How selling a story is not that different than starting your Startup
The other day at the Mobile Growth Summit Kevin Jonas explained on stage how starting a boy band is not much different than starting a company. You have your product (your EP), your clients (the fans) and you pitch to investors in order to get investment (signing into a label). As an aspiring New York Times Best Seller Author I’ve done my research on how to start the marketing of my own book, and thanks to business school I’m academically better prepared to analyze it from a business point of view. Not many writers are, though.
There are several platforms like Wattpad or Amazon’s WriteOn where beginner writers can get some followers and even feedback on their work.
Platforms like Wattpad (for writers) or Youtube (for musicians or theater companies. Yes, I’m looking at you, Starkid) are providing these creative individuals the opportunity to interact with fans without any cost and without having to pitch to a publisher or a music producer in order to get access to them. They gain a following and, in the case of Youtube, they can even monetize on it.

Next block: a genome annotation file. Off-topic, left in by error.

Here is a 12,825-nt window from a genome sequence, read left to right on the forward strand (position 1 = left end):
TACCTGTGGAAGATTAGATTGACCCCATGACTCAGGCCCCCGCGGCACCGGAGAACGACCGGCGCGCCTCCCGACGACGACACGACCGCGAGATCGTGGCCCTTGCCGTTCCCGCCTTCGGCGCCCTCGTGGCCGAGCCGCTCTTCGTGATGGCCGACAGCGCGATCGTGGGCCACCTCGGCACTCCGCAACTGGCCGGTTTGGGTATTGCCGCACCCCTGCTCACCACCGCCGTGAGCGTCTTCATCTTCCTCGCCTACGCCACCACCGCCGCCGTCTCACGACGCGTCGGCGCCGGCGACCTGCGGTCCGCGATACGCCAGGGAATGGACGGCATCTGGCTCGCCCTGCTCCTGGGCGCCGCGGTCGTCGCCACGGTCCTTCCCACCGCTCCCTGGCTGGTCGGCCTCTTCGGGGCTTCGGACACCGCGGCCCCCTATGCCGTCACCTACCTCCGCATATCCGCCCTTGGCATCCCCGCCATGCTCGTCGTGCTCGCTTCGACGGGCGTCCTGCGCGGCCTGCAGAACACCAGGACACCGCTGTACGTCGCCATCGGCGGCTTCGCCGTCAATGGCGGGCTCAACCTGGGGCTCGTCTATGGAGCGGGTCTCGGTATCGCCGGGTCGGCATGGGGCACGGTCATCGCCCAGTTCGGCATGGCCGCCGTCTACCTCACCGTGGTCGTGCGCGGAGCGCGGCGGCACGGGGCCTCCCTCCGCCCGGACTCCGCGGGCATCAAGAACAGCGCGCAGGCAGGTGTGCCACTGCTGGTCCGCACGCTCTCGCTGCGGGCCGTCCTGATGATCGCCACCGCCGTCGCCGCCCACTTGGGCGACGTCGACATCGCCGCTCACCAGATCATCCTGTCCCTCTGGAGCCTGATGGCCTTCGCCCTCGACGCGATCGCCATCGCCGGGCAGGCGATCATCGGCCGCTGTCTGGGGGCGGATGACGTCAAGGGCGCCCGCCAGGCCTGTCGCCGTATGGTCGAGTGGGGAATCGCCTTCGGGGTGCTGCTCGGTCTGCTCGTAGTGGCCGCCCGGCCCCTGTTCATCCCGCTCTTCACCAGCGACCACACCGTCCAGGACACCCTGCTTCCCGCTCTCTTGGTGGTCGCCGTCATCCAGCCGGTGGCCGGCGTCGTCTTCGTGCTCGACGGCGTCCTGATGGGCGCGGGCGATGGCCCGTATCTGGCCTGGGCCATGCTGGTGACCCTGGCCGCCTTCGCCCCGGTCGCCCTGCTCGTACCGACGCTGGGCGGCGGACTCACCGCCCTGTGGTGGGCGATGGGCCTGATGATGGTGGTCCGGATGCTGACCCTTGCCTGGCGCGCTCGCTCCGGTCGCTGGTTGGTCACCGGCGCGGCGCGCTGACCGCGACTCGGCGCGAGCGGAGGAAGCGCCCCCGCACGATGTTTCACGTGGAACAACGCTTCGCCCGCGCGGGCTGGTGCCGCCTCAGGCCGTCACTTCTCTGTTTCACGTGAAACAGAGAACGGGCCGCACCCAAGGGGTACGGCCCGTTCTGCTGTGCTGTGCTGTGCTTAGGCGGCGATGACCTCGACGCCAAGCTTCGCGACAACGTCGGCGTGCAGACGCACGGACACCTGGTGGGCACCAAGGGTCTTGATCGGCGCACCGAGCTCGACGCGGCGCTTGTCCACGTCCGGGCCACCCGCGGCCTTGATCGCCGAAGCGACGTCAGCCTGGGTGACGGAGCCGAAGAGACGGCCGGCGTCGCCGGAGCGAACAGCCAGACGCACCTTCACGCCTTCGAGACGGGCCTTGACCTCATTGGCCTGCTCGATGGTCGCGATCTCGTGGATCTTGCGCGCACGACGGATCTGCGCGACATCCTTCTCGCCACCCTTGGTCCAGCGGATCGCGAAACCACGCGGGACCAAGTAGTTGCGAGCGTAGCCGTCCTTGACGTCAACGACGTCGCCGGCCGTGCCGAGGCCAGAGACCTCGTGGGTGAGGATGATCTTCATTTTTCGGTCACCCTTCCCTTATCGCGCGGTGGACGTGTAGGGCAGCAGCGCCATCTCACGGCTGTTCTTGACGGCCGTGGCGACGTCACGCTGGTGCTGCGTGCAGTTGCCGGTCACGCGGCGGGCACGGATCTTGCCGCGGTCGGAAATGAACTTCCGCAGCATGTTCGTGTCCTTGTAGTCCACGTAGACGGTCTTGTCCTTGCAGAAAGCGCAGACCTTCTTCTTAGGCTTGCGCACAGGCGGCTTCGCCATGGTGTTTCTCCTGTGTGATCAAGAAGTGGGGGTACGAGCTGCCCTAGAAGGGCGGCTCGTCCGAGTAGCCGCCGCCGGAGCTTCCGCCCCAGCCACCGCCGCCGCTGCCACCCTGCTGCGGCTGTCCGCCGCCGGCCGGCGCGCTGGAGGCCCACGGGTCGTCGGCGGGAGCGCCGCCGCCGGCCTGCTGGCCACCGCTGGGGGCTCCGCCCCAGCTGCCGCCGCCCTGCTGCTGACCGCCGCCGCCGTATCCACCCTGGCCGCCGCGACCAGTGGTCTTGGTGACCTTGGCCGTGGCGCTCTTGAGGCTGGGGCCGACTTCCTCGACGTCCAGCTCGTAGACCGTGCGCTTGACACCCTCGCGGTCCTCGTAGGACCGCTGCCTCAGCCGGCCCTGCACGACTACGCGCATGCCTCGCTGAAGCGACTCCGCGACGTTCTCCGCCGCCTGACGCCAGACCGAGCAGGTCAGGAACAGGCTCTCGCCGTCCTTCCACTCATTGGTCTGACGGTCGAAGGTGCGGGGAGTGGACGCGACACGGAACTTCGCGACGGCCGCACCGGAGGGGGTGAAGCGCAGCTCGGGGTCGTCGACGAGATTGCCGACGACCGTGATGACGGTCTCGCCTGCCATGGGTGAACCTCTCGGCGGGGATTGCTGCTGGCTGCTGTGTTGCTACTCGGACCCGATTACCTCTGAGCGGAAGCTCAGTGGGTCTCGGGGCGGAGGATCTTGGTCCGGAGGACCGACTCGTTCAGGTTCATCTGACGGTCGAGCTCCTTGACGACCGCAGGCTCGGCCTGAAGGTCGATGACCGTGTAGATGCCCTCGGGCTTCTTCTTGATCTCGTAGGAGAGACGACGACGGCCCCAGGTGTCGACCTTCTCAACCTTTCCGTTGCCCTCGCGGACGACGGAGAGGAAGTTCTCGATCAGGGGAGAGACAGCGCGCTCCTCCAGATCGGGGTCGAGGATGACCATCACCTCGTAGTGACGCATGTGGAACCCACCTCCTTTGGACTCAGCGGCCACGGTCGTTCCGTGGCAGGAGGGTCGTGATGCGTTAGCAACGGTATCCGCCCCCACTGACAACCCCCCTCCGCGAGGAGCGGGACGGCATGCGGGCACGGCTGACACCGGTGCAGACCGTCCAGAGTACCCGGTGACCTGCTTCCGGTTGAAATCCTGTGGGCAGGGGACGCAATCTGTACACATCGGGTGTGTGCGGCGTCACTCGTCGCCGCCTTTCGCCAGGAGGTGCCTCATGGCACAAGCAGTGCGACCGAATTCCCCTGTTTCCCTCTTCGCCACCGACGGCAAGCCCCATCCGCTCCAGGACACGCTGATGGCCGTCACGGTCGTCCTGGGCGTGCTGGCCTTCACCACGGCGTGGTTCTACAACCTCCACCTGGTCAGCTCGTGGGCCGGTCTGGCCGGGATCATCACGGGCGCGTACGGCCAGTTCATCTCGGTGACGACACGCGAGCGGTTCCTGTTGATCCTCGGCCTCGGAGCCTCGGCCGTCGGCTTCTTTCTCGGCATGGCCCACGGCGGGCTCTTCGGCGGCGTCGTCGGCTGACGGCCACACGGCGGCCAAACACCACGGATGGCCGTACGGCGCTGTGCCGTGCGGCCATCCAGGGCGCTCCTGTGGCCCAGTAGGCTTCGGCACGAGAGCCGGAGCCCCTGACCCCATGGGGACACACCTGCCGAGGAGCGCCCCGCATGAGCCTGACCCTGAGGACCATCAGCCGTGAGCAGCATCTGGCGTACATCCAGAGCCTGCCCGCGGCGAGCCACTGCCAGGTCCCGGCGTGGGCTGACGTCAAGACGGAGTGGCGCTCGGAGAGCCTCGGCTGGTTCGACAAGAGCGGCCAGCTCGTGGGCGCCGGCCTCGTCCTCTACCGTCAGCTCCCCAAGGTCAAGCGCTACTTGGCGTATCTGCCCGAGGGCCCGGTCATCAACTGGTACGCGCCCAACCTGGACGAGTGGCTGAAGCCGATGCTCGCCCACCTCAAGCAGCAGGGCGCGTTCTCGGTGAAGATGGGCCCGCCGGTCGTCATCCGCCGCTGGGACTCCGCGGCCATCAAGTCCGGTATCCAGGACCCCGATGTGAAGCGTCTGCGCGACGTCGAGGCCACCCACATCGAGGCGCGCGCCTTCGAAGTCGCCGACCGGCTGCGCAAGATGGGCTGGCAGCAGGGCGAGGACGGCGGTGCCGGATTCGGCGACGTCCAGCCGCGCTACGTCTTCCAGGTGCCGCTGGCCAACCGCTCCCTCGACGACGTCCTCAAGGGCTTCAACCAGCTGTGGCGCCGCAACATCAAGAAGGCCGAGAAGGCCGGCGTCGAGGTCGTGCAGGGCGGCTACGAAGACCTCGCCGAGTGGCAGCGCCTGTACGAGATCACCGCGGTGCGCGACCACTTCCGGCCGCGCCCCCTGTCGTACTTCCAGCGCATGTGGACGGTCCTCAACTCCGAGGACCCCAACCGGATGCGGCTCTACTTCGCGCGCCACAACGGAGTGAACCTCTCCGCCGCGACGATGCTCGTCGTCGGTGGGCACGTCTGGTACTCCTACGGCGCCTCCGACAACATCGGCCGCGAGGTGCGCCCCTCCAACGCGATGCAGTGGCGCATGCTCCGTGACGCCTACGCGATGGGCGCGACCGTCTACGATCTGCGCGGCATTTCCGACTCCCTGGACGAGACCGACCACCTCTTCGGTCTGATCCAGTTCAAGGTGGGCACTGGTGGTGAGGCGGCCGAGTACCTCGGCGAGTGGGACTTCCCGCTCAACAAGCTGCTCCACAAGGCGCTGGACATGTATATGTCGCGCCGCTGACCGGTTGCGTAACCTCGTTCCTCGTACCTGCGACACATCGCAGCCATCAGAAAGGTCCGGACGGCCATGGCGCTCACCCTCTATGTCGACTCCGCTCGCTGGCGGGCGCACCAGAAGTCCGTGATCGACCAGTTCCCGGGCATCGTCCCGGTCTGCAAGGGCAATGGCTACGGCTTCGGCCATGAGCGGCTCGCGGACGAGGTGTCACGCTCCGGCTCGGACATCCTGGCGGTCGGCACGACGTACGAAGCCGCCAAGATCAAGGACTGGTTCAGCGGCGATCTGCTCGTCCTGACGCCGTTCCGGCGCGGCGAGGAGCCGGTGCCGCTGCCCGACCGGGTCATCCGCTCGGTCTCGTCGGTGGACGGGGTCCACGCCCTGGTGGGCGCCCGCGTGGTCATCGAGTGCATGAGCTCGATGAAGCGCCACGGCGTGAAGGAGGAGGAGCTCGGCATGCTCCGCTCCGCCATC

Now, what does this have to do with starting your startup? Savvy founders know that after building a Minimum Viable Product and getting their first customers, they have to show investors their traction in order to get some funds to help them scale. If Indie bands can use Youtube to help them get discovered by record labels, I’m positive creative writers can do that as well. In the case of movies, producers invest in a story that has already some fans, it doesn’t matter if it’s a book (Hunger Games) or a game (Warcraft), stories come in different formats and the same can be told in different ways (like a Broadway version of Legally Blond, for example). Just like any business, it’s all about the traction.